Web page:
Why Kashmir means so much to both India and Pakistan

In a briefing during the organized media trip Tuesday, Pakistan military spokesman Ghafoor said Pakistan does not target civilians.

Instead he claimed the current rise in hostilities was an attempt by India to distract from the plight of those living under curfew in Indian-controlled Kashmir.

India dismissed Pakistan’s claims.

On Tuesday, Rajnath Singh, India’s defense minister, told reporters that India had never been on the offence. “India has never attacked another country and nor has laid claim to even an inch of land in any other country,” he said.

“But the Indian Armed Forces are capable and strong. Whomsoever looks at India with bad intentions, then we will give a befitting reply.”

Sophia Saifi reported from Jura, Imad Mir reported from Nouseri, Swati Gupta reported from New Delhi, Mukhtar Ahmad reported from Srinagar, Julia Hollingsworth wrote from Hong Kong, and Sugam Pokharel contributed reporting from Atlanta.

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Watching the Raid Was Like a Movie, the President Said. Except There Was No Live Audio.

“No,” Mr. Trump said in response to whether he had to make decisions on the fly. “We were getting full reports on literally a minute-by-minute basis. ‘Sir, we just broke in. Sir, the wall is down. Sir, you know, we’ve captured. Sir, two people are coming out right now. Hands up.’ ”

Then, Mr. Trump said, he was given a report: “‘Sir, there’s only one person in the building. We are sure he’s in the tunnel trying to escape.’”

“But it’s a dead-end tunnel,” Mr. Trump said he was told.

In the raid that killed Osama bin Laden, the Al Qaeda leader, in 2011, Leon E. Panetta, who then was serving as C.I.A. director, narrated the events unfolding in Abbottabad, Pakistan, to President Barack Obama and his national security advisers in the Situation Room.

Mr. Panetta was on a video screen as he spoke from C.I.A. headquarters, and was the one who informed the president when the Al Qaeda leader, code-named “Geronimo,” was positively identified by Navy SEALs as being in the house — and, later, when he was killed.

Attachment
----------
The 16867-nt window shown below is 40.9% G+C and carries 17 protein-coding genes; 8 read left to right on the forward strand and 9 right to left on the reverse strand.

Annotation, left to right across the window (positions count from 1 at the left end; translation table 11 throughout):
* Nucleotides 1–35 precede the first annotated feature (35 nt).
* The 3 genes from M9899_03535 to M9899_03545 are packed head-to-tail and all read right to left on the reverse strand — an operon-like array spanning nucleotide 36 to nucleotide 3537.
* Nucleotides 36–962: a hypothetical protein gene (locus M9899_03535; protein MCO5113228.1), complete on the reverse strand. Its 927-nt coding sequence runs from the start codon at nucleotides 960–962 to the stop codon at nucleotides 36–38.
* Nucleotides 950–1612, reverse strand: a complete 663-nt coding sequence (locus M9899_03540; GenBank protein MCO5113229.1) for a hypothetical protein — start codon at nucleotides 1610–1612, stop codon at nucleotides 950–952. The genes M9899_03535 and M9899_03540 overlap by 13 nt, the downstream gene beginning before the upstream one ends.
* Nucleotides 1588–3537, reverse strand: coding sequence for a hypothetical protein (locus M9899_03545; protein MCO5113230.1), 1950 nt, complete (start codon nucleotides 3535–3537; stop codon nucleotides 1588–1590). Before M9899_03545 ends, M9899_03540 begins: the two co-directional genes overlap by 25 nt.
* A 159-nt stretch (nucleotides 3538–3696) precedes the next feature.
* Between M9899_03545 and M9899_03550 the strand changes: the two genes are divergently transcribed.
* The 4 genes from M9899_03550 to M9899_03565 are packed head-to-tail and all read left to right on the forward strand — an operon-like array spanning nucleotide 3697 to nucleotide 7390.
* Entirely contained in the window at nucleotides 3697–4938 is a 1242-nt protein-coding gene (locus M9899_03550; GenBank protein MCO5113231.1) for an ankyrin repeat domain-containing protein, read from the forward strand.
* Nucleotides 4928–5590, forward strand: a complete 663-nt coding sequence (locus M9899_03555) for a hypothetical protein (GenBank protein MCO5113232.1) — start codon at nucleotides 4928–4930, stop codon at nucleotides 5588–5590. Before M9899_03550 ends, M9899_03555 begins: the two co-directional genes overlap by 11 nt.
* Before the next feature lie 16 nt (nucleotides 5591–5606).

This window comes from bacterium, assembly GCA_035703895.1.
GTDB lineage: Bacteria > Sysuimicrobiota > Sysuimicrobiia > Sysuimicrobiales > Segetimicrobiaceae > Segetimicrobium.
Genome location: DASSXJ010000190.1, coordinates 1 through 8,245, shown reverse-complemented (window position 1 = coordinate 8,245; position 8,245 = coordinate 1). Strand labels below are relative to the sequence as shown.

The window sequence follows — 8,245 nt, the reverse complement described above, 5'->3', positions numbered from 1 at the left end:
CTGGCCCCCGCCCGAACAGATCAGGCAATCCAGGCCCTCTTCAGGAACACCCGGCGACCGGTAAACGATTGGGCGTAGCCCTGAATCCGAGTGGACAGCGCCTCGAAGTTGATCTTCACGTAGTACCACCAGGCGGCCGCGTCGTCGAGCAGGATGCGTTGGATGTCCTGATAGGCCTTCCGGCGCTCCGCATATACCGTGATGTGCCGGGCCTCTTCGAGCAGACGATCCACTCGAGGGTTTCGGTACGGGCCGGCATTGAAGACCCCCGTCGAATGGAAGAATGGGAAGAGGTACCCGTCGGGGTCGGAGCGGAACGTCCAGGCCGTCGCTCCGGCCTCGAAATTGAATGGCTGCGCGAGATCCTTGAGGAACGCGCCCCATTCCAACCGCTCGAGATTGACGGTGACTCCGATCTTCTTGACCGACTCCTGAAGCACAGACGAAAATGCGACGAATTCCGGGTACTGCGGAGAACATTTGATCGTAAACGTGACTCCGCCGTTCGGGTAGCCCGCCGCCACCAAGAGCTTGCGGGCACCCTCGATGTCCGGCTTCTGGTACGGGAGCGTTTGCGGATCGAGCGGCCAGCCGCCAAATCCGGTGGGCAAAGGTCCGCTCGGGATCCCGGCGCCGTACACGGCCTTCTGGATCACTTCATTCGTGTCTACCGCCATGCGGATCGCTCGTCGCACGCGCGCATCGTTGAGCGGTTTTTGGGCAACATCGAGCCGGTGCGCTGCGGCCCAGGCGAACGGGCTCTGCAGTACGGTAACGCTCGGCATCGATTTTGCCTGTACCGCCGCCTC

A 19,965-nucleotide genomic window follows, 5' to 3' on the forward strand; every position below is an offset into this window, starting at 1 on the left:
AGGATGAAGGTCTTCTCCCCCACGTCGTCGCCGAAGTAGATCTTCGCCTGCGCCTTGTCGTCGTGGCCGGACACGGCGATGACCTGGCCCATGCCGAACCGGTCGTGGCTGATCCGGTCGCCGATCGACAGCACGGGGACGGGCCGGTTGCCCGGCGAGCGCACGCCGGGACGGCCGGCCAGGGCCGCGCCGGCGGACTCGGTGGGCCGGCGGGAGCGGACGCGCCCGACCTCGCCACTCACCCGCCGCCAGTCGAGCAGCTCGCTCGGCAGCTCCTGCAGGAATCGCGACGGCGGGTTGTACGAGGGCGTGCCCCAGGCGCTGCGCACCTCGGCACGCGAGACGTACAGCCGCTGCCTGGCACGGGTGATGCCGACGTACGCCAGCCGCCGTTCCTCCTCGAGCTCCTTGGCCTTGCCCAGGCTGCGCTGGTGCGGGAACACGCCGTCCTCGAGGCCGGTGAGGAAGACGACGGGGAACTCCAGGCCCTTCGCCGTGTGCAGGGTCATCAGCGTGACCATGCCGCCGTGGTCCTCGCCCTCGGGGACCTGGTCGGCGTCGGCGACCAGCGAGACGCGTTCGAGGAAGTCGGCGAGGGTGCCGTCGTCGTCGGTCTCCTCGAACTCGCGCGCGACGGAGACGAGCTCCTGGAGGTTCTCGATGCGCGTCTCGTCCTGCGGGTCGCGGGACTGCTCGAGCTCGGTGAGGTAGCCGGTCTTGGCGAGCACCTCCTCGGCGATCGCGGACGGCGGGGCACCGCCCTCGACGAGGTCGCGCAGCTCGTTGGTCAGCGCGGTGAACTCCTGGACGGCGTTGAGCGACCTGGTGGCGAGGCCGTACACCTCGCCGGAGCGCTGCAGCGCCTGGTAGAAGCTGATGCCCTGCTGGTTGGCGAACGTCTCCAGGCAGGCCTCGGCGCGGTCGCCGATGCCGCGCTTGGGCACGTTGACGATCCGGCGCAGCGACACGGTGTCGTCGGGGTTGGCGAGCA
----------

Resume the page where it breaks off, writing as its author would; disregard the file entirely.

“Geronimo EKIA,” Mr. Panetta said, for Enemy Killed in Action.

It was unclear on Sunday whether Mr. al-Baghdadi similarly was given a code name for the Idlib raid.

Helene Cooper and Julian E. Barnes reported from Washington, and Thomas Gibbons-Neff from Kabul, Afghanistan.

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Rescuers try to save two-year-old boy stuck in well

Sujith on his mother's arm with his brother and father

Image caption

Sujith on his mother’s arm with his brother and father

A major rescue operation to save a toddler stuck in a narrow well in India has gone into a third day.

Sujith Wilson, 2, was initially stuck at about 10m (30ft) but has since fallen further into the 180m-deep well in the state of Tamil Nadu.

Rescuers are pumping oxygen to the boy but layers of mud mean they cannot assess the child’s condition.

They are now using heavy machinery to dig a second hole parallel to the one the child fell into.

Sujith fell into the abandoned borewell while playing with friends on Friday.

Local reporters said his mother, who is at the well, was shouting down to her son, asking him not to cry.

In the early stages of the rescue, she was also seen stitching a bag, hoping it could be used to bring the boy to the surface.

India is celebrating its Diwali holiday over the long weekend and the boy’s story has gathered widespread social media attention.

Prayers are being held in temples, mosques and churches across the state for his safe return.

On Sunday, a second rig was brought in after a first one failed to dig a parallel borehole because the ground was too hard.

Local reporters are tweeting that the new rig was making only slow progress overnight.

Earlier attempts to bring the boy out with a rope had failed.

Officials cited in local media said that at one stage, the child was heard breathing from a camera lowered into the well.

In June this year, a toddler who was stuck in a similar well died in the state of Punjab despite a two-day rescue operation managing to retrieve the boy.

There have been fresh calls for fines for those who leave abandoned wells open.